Tarrant Appraisal District board elections remain mired in insider dealings, says one Weekly reader. Courtesy of Facebook

As the race to elect five Tarrant Appraisal District board members finishes up, it’s important for folks to remember that recent board dealings and the current race remain mired in ethical conflicts and insider dealings. Property taxes are on the rise, and some of the folks in charge of appraising your homes and properties have proven by their past actions that they are not trustworthy. 

One year ago, current TAD board members Kathryn Wilemon and Joe Ralph Martinez tried to convince the entire TAD board to award a contract to a law firm whose proposal was not provided to the board or the public. Wendy Burgess, Tarrant County’s tax assessor-collector, made the motion that would have amounted to illegally awarding a contract had the motion passed. Their hubris resulted in the item being tabled indefinitely.

Wilemon and Martinez’s action placed the entire county at legal risk, as did Burgess. The county commissioners and Fort Worth school district awarded both board members with 2021/2022 nominations with Wilemon as the commissioners’ nominee and Martinez as the official pick of Fort Worth school district leaders. Both the school district and county have a history with the same legal firm that Martinez, Wilemon, and Burgess tried to award the contract to nearly one year ago.


TAD board member Tony Pompa, who has the support of Arlington school district, has missed 30% of TAD’s board meetings. He has left meetings due to scheduled business. He is routinely late to meetings, and he cuts off other board members to push the meeting forward even as he avoids in-person meetings by speaking remotely.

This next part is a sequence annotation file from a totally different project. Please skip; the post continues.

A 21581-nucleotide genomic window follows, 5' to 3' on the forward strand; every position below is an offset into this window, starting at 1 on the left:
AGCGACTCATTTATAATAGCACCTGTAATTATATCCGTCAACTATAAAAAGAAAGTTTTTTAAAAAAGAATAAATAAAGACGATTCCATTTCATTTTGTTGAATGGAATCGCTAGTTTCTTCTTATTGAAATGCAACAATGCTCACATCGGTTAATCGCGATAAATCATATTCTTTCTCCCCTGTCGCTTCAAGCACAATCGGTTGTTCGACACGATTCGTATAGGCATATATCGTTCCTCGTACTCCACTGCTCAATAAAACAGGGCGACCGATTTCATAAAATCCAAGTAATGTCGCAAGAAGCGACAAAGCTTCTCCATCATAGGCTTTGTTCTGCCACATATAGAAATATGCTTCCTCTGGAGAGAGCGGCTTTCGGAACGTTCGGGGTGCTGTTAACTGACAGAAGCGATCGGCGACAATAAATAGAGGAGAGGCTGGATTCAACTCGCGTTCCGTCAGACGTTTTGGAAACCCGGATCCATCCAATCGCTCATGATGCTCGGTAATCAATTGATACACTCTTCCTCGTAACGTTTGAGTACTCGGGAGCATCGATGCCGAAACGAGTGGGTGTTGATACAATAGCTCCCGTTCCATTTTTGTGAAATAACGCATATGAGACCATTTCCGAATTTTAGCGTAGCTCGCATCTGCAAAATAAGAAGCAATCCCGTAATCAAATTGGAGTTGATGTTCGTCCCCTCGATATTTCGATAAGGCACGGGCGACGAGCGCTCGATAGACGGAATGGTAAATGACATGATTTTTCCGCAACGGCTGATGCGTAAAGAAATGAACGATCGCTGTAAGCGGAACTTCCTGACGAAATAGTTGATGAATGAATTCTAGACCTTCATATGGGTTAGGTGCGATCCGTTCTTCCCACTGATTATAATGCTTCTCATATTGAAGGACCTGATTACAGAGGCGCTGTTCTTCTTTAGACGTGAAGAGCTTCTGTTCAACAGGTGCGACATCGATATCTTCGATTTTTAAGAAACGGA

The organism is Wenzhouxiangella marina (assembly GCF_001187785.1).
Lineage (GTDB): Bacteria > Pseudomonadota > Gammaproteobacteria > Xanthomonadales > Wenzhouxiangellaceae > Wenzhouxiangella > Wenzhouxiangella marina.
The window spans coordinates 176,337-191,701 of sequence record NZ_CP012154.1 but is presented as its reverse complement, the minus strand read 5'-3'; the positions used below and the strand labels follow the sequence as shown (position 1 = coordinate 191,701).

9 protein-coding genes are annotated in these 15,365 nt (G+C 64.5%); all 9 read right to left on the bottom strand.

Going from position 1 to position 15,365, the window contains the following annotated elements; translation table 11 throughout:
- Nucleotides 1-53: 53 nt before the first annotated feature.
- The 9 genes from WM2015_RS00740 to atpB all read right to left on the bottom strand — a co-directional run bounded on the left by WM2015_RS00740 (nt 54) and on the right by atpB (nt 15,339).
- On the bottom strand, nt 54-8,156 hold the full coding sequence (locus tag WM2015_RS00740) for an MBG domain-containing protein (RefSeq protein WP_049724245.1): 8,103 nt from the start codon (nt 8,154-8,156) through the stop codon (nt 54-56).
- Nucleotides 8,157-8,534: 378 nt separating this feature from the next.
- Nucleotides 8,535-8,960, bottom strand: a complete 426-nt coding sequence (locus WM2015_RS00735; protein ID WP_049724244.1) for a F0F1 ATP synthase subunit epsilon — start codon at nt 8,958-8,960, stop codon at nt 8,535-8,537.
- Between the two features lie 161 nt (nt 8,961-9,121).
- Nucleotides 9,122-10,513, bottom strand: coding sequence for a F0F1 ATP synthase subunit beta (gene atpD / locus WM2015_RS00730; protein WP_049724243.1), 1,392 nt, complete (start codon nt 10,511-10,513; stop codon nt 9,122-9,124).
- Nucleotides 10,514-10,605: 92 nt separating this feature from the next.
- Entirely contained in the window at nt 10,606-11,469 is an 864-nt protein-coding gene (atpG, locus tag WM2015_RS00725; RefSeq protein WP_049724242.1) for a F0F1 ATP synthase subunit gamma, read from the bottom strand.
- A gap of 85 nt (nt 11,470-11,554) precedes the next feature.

Famous quotes by Mr. Pompa: “I do not have all day to devote to this meeting. I am not a fan of two, three, and four-hour meetings.”

Tarrant County elections are largely determined by good old boy dealings, and TAD board candidate Jungus Jordan is a longtime member of that club. The former Fort Worth city councilmember has never been a TAD board member or, to my knowledge, attended a TAD meeting. Several years ago, then-councilmember Jordan followed then-mayor Betsy Price’s directives by pushing to keep former TAD board chair Joe Potthoff on the board even after Mr. Potthoff and TAD executive director Jeff Law caused an estimated loss of $200 million to Tarrant’s public schools, municipalities, and other taxing entities around that time. 

Jordan did this favor by using his elected position to ensure that Fort Worth city council’s votes always went toward Mr. Potthoff until Mr. Potthoff’s defeat in 2019. 

The residents of Fort Worth’s District 6 recently voted to boot Mr. Jordan, and he is poised to return to a public position that is not elected by voters. How convenient. Mr. Jordan knew full well what he was doing when he directed Fort Worth’s vote towards political allies. That legacy and his record of accepting police union contributions are in keeping with TAD’s history of bad governance and willingness to be bought by special interests. 

And what did Fort Worth city council do when they recently had the opportunity to vote for honest and transparent leadership at TAD? They rewarded Mr. Jordan by giving him all of Fort Worth’s votes.

— Anonymous Reader